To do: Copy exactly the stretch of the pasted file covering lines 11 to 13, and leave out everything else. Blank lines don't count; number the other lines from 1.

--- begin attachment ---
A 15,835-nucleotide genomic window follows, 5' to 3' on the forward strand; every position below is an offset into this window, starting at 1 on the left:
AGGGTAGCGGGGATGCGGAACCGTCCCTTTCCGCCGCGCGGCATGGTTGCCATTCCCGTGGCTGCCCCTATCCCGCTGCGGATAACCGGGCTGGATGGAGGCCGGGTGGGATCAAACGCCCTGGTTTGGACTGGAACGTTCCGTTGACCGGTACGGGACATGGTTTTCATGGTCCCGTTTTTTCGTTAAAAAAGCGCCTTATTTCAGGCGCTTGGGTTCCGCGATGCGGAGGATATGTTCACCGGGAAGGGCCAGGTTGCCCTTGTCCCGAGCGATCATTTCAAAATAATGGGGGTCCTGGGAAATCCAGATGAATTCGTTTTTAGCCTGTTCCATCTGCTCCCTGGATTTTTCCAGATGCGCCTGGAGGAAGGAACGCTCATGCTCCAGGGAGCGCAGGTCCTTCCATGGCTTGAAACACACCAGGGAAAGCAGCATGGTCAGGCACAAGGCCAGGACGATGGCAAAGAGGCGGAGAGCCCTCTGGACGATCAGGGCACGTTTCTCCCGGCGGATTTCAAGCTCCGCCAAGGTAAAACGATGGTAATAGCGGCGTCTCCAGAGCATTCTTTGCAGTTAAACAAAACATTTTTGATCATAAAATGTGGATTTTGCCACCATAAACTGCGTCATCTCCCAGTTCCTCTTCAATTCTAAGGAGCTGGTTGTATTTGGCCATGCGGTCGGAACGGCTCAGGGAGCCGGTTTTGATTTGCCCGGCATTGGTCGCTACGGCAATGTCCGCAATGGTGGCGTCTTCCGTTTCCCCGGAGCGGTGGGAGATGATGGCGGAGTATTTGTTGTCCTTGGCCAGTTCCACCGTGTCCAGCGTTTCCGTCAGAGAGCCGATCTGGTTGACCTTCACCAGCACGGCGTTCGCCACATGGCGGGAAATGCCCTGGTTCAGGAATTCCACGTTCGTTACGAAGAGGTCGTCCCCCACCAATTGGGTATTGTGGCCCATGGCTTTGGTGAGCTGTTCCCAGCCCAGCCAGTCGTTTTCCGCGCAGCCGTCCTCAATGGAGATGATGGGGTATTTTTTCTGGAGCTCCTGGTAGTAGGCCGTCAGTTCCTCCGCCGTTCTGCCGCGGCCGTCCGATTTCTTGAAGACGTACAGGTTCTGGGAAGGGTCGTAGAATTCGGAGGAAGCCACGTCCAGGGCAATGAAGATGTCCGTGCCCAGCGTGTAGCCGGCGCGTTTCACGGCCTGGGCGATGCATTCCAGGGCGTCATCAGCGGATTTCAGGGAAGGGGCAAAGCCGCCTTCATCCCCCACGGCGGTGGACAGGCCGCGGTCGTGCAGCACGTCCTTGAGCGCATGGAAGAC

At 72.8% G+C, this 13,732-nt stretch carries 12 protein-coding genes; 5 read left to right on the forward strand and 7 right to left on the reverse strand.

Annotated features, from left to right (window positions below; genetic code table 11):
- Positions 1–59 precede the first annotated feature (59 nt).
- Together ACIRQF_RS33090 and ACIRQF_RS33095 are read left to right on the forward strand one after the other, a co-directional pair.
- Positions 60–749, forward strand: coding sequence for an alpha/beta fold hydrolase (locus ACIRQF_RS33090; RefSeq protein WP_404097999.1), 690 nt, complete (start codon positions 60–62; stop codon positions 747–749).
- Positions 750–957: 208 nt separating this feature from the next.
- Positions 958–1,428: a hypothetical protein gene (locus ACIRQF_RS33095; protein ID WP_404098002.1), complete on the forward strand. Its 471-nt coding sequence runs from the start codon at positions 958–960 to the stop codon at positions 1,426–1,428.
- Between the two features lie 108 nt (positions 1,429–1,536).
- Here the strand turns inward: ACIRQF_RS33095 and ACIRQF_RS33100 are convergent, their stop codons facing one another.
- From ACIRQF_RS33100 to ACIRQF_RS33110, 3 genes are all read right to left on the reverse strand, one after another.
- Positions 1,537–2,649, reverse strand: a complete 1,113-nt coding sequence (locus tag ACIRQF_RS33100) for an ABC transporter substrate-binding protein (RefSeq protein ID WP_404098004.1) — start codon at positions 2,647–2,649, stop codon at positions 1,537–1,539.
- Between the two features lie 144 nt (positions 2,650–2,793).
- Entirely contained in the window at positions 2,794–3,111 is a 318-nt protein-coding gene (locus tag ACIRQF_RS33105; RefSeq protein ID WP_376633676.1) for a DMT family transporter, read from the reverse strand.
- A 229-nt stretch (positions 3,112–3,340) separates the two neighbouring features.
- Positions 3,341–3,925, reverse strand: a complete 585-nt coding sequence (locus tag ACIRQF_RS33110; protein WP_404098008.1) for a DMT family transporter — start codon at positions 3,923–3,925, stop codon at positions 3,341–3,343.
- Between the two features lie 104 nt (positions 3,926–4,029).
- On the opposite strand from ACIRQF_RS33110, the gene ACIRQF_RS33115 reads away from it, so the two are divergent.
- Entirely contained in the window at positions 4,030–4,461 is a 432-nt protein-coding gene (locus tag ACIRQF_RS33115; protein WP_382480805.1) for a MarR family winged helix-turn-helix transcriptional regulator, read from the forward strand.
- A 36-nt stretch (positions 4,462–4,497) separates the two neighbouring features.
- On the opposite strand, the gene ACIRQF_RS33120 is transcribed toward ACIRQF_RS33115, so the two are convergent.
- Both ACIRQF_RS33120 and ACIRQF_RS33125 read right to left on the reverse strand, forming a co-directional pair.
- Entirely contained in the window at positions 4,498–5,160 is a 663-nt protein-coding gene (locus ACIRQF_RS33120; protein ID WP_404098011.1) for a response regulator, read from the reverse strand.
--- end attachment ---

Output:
- Here the strand turns inward: ACIRQF_RS33095 and ACIRQF_RS33100 are convergent, their stop codons facing one another.
- From ACIRQF_RS33100 to ACIRQF_RS33110, 3 genes are all read right to left on the reverse strand, one after another.
- Positions 1,537–2,649, reverse strand: a complete 1,113-nt coding sequence (locus tag ACIRQF_RS33100) for an ABC transporter substrate-binding protein (RefSeq protein ID WP_404098004.1) — start codon at positions 2,647–2,649, stop codon at positions 1,537–1,539.